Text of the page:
Ostersund, Sweden, August 26. The day after winning the Sprint competition, Tim Burke (Paul Smiths, NY) placed fourth in today’s 13K Roller Ski Biathlon Pursuit, while Jeremy Teela (Anchorage, AK) took fifth with a furious uphill sprint just 100 meters from the finish.
Overcast skies, a temperature of 10 degrees Celsius, and moderate winds greeted the biathletes this morningâ€”welcome to late â€œsummerâ€ in Sweden! The athletes warmed up in long tights while winter hats replaced the shorts and t-shirts of Friday and Saturday. Before the competition, Teela commented, â€œI hope it is cooler when I get back to Utah, because after this weather it is going to be tough to readjust to the heat.â€ Despite these less-than-summer conditions, he took advantage of the conditions to record his best result of the weekend.
The Alaska native, who now lives in Heber City, Utah placed 10th in Friday’s cross-country race and ninth in yesterday’s Biathlon Sprint. That ninth put him out of the starting gate 47 seconds behind Burke today. Even though the winds moderated from Saturday, all of the competitors had trouble avoiding penalties .Both Teela and Burke had visited the penalty loop 6 times by the final standing stage. Burke was well ahead of Teela at that point, and maintained his edge to the finish.
Teela was ninth going into the final standing stage, where he recorded only one penalty while the others around him missed to or three more targets. He left the loop close to Sweden’s Mattias Nilsson, battling him over the hilly wooded Ostersund trail system. Coming to the final 300 meters before the finish, Teela was just a meter behind Nilsson. He described the finish, â€œI did not feel fast enough to pass him on the flat section, just before we went behind the range. The tracks are pretty narrow there, so when he was still in a tuck after the downhill, I surprised him by easing by him really close. He could not react without going off the track or stepping on my ski. It was an extremely close pass; almost too close. Then as we started up the hill, I put my head down and pulled away. I am feeling stronger and better with each race here, so this was a good ending for me.â€
That move gave Teela, with seven penalties, fifth place, 2:31 behind Sweden’s David Eckholm. Eckholm with four penalties finished in 24:16. Switzerland’s Mattias Simmen, with six penalties, was 51 seconds back, while Carl Johann Bergmann of Sweden, with five penalties was third, 1:02 back.
Burke had left the penalty loop after the final shooting stage on the heels of Bergmann. It looked like there would be a battle for third, but it failed to materialize. Burke commented, â€œI was dead today. Missing those hard workouts with the cold last week caught up with me today. I had nothing the whole race.â€ Burke, with eight penalties crossed the finish line 25 seconds behind Bergmann.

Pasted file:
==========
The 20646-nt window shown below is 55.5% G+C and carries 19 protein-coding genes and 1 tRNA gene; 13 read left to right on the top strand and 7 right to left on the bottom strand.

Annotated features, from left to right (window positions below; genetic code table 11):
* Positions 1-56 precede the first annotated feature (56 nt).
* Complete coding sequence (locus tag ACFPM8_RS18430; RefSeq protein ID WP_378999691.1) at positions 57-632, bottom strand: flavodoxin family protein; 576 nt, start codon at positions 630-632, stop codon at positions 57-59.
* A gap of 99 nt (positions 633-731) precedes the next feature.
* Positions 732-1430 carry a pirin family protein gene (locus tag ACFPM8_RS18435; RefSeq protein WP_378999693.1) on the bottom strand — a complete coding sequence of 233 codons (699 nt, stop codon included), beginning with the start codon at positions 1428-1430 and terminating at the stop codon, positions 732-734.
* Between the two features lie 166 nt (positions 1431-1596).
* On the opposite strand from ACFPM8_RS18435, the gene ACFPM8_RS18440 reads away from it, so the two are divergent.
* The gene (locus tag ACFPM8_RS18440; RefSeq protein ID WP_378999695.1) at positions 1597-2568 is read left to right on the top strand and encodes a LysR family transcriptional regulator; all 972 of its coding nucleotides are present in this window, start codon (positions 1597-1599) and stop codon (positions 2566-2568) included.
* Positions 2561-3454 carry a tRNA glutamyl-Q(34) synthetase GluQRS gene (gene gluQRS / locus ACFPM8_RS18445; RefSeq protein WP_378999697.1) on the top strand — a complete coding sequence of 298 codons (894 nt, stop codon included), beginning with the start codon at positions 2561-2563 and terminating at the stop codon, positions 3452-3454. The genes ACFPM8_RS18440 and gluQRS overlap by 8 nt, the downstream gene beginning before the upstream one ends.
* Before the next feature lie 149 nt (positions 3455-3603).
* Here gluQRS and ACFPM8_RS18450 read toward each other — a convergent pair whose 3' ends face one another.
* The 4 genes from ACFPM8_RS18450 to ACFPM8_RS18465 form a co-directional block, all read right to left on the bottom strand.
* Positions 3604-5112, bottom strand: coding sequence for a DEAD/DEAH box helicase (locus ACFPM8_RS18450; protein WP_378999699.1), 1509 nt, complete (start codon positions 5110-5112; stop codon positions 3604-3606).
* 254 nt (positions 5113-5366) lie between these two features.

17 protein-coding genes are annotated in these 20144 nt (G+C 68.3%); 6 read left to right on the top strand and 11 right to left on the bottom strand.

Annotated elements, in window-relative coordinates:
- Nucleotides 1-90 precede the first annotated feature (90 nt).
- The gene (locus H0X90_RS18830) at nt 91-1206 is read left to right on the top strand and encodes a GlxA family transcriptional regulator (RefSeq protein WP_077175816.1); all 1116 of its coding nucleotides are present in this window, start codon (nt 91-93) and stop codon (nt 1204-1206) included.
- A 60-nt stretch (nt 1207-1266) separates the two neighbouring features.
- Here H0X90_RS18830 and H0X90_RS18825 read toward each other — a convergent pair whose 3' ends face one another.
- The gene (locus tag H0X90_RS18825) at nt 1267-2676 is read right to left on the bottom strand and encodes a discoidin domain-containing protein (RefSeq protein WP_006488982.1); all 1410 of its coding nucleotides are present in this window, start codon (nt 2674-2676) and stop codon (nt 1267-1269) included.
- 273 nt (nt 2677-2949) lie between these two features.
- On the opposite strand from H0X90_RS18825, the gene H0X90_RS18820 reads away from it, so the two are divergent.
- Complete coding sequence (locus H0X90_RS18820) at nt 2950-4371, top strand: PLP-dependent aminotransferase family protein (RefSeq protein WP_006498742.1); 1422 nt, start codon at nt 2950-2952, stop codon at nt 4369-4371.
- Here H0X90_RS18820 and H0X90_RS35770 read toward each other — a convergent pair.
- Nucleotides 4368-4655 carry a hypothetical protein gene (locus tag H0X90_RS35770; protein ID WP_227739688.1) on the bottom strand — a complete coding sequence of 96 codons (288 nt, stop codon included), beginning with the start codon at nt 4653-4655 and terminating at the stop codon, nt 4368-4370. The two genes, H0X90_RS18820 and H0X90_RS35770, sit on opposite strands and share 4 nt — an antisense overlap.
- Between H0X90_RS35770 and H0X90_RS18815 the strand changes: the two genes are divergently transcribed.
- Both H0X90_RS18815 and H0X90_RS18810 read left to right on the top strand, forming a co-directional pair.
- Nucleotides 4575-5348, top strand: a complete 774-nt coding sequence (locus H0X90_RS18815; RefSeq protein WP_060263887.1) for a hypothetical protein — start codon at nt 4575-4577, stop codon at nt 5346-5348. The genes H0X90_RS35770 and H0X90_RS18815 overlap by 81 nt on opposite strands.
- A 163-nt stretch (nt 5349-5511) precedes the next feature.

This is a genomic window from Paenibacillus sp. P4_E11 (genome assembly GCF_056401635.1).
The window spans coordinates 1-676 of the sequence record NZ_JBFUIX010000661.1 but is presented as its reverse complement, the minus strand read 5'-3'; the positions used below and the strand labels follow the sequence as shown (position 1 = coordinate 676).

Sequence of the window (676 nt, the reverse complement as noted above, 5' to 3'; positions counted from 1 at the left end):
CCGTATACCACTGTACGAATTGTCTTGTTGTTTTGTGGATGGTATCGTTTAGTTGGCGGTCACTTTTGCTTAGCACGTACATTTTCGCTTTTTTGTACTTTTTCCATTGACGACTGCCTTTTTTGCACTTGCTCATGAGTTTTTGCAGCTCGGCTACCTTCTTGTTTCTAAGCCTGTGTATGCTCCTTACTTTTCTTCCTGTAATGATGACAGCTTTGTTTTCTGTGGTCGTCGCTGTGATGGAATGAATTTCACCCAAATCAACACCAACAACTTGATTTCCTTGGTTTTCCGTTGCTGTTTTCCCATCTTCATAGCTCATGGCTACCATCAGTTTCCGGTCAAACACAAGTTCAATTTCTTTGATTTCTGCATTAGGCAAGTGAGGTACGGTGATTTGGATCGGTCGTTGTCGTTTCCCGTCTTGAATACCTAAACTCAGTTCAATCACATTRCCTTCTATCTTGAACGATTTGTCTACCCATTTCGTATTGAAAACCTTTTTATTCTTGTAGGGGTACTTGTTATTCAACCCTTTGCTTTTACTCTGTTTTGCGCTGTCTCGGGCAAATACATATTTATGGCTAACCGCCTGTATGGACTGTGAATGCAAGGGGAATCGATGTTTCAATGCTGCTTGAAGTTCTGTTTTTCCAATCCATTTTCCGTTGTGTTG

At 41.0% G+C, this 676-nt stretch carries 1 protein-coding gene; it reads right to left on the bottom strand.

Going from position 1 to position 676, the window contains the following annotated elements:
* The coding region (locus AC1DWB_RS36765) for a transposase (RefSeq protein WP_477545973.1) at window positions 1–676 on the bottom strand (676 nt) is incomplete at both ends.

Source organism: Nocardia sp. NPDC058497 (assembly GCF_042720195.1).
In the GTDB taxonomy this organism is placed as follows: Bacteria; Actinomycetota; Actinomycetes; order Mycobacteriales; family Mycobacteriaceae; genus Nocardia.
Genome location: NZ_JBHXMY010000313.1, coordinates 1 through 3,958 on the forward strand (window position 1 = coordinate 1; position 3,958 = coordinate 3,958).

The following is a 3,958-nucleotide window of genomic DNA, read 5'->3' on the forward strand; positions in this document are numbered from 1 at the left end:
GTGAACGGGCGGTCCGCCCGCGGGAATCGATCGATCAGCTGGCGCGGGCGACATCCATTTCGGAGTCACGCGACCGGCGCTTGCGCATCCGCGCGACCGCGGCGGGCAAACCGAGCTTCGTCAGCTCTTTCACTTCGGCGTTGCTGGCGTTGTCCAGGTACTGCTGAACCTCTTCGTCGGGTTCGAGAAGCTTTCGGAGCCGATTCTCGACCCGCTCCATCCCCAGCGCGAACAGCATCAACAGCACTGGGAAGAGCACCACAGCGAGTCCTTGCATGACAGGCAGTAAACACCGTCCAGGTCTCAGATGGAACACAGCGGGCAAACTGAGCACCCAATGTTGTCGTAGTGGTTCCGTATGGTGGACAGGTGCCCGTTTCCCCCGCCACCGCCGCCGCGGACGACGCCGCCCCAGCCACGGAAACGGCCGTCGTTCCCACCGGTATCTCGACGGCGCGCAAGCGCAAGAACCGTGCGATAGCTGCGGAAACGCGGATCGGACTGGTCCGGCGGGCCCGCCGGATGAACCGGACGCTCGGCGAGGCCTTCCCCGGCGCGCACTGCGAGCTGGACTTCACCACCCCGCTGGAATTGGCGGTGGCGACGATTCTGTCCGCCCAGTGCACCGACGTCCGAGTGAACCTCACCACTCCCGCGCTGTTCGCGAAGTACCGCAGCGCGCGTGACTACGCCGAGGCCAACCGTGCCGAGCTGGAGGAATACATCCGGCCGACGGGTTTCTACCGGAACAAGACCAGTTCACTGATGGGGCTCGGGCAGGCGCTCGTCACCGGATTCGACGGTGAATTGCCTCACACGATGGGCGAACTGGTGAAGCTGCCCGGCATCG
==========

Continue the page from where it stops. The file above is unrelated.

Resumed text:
Lowell Bailey (Lake Placid, NY), in eighth place, also with eight penalties, 2:57 back echoed Burke’s sentiments. â€œI raced hard the past two days (two third places). Today, there was nothing left in the tank, and I did not shoot as well as I can.â€
Jay Hakkinen (Kasilof, AK), had nine penalties as he finished 13th today.
With good performances in all three competitions here, US Coach Per Nilsson assessed his team. â€œI am really pleased with the results. Comparing this year and last year, we can see that we moved up against our competition. These races are a good evaluation point. It is still several (three) months until the first World Cup. For those who did well, this will add to their confidence. In places where we are needing work, there is still plenty of time to train and make adjustments. We can see progress and that is most important.â€
From here, the US Biathletes head to Torsby in southern Sweden (and hopefully warmer weather) for the final portion of this training camp. For the final days, they will be skiing indoors at the Fortum Ski tunnel, (where it is ironically always just below freezing) before heading home the end of the month.
The United States Biathlon Association is the National Governing Body for the sport of biathlon in the United States as recognized by the United States Olympic Committee and the International Biathlon Union. The US Biathlon Association supports the US Biathlon Team and development of the sport on all levels within the United States.
Jeremy Teela crossing the line